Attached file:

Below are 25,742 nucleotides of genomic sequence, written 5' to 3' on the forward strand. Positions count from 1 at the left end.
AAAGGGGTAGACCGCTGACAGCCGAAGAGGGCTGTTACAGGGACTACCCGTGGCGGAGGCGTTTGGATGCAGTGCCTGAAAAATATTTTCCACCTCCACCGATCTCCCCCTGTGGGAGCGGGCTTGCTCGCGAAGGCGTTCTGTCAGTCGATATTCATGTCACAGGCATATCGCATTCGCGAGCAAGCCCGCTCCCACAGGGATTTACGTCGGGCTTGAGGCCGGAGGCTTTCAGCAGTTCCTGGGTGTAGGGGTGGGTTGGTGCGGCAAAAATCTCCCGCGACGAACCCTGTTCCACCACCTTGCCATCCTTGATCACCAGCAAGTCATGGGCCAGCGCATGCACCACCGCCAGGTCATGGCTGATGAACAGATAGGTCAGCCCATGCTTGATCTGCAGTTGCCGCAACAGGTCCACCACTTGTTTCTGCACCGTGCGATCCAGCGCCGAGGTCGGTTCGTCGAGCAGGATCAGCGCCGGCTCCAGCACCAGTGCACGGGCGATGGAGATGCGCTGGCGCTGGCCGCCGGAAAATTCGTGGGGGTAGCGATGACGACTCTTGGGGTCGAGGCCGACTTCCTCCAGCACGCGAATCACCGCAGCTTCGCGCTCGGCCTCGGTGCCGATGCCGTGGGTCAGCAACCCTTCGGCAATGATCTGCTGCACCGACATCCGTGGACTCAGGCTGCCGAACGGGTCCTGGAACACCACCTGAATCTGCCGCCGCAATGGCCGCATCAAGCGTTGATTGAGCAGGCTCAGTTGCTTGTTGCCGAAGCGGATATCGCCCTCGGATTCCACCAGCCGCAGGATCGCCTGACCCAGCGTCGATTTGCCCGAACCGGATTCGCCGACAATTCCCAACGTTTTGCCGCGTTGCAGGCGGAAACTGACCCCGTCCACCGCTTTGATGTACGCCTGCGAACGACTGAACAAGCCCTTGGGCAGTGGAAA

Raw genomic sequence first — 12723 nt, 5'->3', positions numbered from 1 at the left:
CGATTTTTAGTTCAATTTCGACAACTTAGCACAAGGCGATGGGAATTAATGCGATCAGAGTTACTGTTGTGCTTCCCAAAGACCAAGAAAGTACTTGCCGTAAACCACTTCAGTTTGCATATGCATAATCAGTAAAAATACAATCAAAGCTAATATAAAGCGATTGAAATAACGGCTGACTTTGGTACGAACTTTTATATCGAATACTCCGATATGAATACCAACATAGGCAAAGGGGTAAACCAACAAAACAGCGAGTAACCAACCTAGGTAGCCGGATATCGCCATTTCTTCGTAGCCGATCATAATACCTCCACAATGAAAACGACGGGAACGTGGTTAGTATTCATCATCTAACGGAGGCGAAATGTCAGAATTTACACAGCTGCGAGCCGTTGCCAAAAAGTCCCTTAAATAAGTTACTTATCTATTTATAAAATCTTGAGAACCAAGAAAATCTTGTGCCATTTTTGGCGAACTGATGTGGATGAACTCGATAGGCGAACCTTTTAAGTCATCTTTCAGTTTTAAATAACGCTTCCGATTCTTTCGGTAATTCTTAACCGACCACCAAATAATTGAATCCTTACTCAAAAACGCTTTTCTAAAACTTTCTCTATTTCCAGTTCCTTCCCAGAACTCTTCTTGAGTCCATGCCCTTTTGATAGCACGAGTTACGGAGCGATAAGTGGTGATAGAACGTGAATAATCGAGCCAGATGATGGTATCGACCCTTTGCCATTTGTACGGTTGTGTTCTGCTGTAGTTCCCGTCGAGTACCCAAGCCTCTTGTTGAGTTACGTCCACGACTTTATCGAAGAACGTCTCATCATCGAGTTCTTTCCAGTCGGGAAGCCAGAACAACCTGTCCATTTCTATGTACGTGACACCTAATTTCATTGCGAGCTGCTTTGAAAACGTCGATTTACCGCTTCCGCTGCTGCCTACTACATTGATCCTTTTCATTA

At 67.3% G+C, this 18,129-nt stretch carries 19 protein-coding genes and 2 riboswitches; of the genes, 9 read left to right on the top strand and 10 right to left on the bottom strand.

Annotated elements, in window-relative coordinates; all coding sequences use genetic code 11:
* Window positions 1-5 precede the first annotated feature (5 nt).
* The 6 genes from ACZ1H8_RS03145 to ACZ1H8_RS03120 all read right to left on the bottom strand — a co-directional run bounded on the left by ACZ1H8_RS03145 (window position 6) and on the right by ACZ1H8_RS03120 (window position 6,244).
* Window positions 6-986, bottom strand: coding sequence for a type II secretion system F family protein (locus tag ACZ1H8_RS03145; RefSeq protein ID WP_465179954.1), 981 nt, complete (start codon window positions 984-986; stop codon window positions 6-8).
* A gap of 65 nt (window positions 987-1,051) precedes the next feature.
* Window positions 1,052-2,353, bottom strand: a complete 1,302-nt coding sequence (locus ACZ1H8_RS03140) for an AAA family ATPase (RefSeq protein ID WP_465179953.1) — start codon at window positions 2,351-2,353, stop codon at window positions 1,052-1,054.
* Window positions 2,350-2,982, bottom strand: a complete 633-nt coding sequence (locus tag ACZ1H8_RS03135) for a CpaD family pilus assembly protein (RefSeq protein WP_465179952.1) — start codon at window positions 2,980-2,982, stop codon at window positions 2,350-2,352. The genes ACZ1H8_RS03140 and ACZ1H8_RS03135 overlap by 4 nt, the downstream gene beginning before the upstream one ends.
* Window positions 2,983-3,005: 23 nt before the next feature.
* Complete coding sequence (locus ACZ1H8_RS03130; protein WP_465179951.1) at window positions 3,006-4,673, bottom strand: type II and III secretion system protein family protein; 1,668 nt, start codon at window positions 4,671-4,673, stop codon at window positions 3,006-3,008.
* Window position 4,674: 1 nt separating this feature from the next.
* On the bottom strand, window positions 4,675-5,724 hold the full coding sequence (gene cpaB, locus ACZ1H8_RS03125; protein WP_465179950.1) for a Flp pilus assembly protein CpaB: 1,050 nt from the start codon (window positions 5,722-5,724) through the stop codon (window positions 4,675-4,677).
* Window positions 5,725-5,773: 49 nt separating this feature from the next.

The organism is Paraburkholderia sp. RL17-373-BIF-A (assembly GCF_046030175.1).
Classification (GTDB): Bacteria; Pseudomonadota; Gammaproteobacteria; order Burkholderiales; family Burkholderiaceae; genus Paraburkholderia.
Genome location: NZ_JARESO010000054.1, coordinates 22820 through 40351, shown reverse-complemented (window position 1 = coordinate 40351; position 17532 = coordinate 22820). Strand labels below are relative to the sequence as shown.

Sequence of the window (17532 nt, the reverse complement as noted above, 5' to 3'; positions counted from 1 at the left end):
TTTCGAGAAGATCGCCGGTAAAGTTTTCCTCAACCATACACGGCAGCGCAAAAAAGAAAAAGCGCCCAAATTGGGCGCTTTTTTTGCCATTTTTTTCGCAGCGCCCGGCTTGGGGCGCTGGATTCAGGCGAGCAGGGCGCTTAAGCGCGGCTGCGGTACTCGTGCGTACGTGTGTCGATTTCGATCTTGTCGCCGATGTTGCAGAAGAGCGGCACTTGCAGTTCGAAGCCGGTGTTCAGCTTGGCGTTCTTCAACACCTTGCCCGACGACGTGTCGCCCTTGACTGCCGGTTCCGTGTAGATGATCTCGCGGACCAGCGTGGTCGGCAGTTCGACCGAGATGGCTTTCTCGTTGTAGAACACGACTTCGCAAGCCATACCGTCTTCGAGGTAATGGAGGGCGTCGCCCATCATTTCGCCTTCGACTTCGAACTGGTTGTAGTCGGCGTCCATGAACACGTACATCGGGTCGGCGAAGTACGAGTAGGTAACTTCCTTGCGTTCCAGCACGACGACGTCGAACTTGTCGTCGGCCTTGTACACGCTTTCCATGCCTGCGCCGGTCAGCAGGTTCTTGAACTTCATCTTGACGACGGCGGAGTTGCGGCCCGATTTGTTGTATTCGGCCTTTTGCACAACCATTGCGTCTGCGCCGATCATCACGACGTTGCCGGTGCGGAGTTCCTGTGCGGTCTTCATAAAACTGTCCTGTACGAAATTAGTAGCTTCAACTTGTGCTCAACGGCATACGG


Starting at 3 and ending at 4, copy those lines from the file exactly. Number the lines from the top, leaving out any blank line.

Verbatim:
Raw genomic sequence first — 12723 nt, 5'->3', positions numbered from 1 at the left:
CGATTTTTAGTTCAATTTCGACAACTTAGCACAAGGCGATGGGAATTAATGCGATCAGAGTTACTGTTGTGCTTCCCAAAGACCAAGAAAGTACTTGCCGTAAACCACTTCAGTTTGCATATGCATAATCAGTAAAAATACAATCAAAGCTAATATAAAGCGATTGAAATAACGGCTGACTTTGGTACGAACTTTTATATCGAATACTCCGATATGAATACCAACATAGGCAAAGGGGTAAACCAACAAAACAGCGAGTAACCAACCTAGGTAGCCGGATATCGCCATTTCTTCGTAGCCGATCATAATACCTCCACAATGAAAACGACGGGAACGTGGTTAGTATTCATCATCTAACGGAGGCGAAATGTCAGAATTTACACAGCTGCGAGCCGTTGCCAAAAAGTCCCTTAAATAAGTTACTTATCTATTTATAAAATCTTGAGAACCAAGAAAATCTTGTGCCATTTTTGGCGAACTGATGTGGATGAACTCGATAGGCGAACCTTTTAAGTCATCTTTCAGTTTTAAATAACGCTTCCGATTCTTTCGGTAATTCTTAACCGACCACCAAATAATTGAATCCTTACTCAAAAACGCTTTTCTAAAACTTTCTCTATTTCCAGTTCCTTCCCAGAACTCTTCTTGAGTCCATGCCCTTTTGATAGCACGAGTTACGGAGCGATAAGTGGTGATAGAACGTGAATAATCGAGCCAGATGATGGTATCGACCCTTTGCCATTTGTACGGTTGTGTTCTGCTGTAGTTCCCGTCGAGTACCCAAGCCTCTTGTTGAGTTACGTCCACGACTTTATCGAAGAACGTCTCATCATCGAGTTCTTTCCAGTCGGGAAGCCAGAACAACCTGTCCATTTCTATGTACGTGACACCTAATTTCATTGCGAGCTGCTTTGAAAACGTCGATTTACCGCTTCCGCTGCTGCCTACTACATTGATCCTTTTCATTA